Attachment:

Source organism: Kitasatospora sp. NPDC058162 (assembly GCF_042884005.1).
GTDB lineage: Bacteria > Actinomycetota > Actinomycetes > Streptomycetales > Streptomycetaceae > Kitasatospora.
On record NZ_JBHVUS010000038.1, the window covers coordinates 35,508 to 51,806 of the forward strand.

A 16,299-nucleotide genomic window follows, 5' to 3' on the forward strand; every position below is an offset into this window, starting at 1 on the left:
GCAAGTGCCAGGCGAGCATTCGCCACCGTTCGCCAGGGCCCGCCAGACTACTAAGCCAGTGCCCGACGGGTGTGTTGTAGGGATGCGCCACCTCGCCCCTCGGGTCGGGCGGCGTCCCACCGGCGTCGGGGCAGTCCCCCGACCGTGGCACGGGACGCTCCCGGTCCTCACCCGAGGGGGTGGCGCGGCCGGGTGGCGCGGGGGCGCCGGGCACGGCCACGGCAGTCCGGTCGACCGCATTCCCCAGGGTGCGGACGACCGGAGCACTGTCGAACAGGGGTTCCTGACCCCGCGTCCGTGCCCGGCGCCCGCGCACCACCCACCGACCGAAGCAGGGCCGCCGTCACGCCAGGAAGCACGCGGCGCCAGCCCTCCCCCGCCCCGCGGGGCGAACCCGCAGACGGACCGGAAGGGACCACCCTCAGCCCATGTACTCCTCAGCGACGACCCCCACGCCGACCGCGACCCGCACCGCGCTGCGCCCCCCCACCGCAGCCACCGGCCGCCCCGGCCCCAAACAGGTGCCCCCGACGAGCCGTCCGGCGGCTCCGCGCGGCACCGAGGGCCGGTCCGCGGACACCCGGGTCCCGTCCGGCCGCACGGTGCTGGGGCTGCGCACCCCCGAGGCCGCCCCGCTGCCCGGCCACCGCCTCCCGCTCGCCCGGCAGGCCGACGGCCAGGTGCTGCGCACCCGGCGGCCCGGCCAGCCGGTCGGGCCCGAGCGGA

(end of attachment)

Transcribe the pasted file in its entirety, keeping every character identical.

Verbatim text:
Source organism: Kitasatospora sp. NPDC058162 (assembly GCF_042884005.1).
GTDB lineage: Bacteria > Actinomycetota > Actinomycetes > Streptomycetales > Streptomycetaceae > Kitasatospora.
On record NZ_JBHVUS010000038.1, the window covers coordinates 35,508 to 51,806 of the forward strand.

A 16,299-nucleotide genomic window follows, 5' to 3' on the forward strand; every position below is an offset into this window, starting at 1 on the left:
GCAAGTGCCAGGCGAGCATTCGCCACCGTTCGCCAGGGCCCGCCAGACTACTAAGCCAGTGCCCGACGGGTGTGTTGTAGGGATGCGCCACCTCGCCCCTCGGGTCGGGCGGCGTCCCACCGGCGTCGGGGCAGTCCCCCGACCGTGGCACGGGACGCTCCCGGTCCTCACCCGAGGGGGTGGCGCGGCCGGGTGGCGCGGGGGCGCCGGGCACGGCCACGGCAGTCCGGTCGACCGCATTCCCCAGGGTGCGGACGACCGGAGCACTGTCGAACAGGGGTTCCTGACCCCGCGTCCGTGCCCGGCGCCCGCGCACCACCCACCGACCGAAGCAGGGCCGCCGTCACGCCAGGAAGCACGCGGCGCCAGCCCTCCCCCGCCCCGCGGGGCGAACCCGCAGACGGACCGGAAGGGACCACCCTCAGCCCATGTACTCCTCAGCGACGACCCCCACGCCGACCGCGACCCGCACCGCGCTGCGCCCCCCCACCGCAGCCACCGGCCGCCCCGGCCCCAAACAGGTGCCCCCGACGAGCCGTCCGGCGGCTCCGCGCGGCACCGAGGGCCGGTCCGCGGACACCCGGGTCCCGTCCGGCCGCACGGTGCTGGGGCTGCGCACCCCCGAGGCCGCCCCGCTGCCCGGCCACCGCCTCCCGCTCGCCCGGCAGGCCGACGGCCAGGTGCTGCGCACCCGGCGGCCCGGCCAGCCGGTCGGGCCCGAGCGGA